We have also seen the impact over the last couple of weeks of fog causing delays for ships transiting the Panama Canal, especially the knock-on effect of a build-up of ships waiting to transit. Again, if everything is running smoothly the delays are minimal, but it shows that one event can suddenly change this, and it always tends to be on the delay side, never bringing transits forward. This has a number of implications, as it can immediately delay ships arriving for loading, causing potential cascading problems at the export terminals, and with the ultimate arrival timings in Asia. It might also nudge ship owners to redirect their vessels via the Cape of Good Hope, circumventing Panama Canal transit costs, but again adding voyage time and potential delays for ships hitting the Asian market at the peak of the consumption period.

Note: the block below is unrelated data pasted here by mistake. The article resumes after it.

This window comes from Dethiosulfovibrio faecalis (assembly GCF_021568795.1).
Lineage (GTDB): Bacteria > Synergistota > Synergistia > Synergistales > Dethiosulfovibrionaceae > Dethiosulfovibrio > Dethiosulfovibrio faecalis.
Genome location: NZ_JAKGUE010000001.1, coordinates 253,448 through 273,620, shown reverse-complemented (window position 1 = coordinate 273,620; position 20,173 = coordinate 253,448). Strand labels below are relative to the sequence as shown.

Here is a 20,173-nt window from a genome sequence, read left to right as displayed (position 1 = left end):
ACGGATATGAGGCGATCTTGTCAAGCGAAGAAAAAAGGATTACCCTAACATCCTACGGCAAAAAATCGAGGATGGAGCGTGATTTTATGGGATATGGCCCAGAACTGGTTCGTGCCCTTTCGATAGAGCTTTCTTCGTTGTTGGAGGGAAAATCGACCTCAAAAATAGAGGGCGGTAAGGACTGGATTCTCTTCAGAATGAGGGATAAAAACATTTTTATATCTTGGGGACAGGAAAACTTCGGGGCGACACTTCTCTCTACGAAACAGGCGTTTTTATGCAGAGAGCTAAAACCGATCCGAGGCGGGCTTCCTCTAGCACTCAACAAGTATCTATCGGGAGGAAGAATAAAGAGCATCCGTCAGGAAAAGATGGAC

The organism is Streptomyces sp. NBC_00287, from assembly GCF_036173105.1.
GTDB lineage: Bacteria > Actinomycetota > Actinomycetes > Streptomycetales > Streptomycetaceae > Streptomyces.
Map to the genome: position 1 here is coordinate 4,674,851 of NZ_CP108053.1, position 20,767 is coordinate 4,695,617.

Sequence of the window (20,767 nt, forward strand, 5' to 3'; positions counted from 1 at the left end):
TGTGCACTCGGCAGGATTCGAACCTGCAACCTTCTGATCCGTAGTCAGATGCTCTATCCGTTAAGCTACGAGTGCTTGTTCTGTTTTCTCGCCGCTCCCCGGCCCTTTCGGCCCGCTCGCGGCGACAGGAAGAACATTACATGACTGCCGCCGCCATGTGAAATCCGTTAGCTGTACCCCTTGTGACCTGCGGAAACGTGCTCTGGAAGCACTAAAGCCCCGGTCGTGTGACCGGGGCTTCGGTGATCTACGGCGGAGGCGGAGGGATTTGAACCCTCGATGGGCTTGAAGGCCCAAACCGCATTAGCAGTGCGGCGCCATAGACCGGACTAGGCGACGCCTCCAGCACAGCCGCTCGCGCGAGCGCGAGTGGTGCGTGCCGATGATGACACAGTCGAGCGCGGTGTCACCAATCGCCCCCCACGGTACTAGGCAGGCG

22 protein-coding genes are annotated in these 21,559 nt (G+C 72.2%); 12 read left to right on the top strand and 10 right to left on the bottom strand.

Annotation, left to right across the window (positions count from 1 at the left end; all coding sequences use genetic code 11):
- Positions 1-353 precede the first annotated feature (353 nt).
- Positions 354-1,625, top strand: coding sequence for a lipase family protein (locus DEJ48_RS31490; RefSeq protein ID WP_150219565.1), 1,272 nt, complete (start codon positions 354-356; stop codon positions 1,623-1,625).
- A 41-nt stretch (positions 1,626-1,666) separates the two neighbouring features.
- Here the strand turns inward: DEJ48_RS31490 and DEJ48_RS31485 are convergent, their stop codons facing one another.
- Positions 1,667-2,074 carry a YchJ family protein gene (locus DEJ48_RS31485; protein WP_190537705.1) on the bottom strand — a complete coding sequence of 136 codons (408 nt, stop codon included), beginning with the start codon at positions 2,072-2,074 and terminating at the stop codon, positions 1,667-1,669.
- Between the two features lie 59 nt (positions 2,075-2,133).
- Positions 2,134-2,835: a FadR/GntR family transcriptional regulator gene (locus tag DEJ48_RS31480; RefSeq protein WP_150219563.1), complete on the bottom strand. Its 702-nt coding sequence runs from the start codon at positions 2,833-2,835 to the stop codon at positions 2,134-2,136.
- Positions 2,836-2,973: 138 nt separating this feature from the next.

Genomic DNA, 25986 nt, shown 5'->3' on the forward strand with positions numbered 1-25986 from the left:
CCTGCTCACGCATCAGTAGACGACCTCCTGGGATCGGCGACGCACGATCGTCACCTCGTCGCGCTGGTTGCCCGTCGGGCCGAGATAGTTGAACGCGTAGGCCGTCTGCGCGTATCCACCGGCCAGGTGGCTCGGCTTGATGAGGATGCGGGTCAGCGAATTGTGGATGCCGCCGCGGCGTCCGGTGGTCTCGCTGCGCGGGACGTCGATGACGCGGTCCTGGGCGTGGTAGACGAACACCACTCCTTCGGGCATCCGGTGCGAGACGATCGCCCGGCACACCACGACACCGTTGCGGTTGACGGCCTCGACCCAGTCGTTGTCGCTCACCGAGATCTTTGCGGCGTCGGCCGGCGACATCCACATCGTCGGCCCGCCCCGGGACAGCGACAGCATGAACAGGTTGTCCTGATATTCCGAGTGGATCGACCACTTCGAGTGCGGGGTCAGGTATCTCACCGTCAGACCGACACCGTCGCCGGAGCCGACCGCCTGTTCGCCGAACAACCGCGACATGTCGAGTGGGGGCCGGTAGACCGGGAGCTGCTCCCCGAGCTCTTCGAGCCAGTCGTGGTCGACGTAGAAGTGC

So, buyers in Asia have subliminally gone along with the CP increase, and have also edged up the FEI values to ensure that the ARB remains open. With a lot of cargoes pre-booked in advance for loading in December, there are fears that additional volumes might not be easily available, especially if the ARB was to narrow. But it’s always a fine balance, as the U.S. exporters have been operating at pretty much full pelt, given the constant need to maintain exports, that currently underlies the U.S. market, even when a bout of cold weather and crop drying triggers an upturn in demand.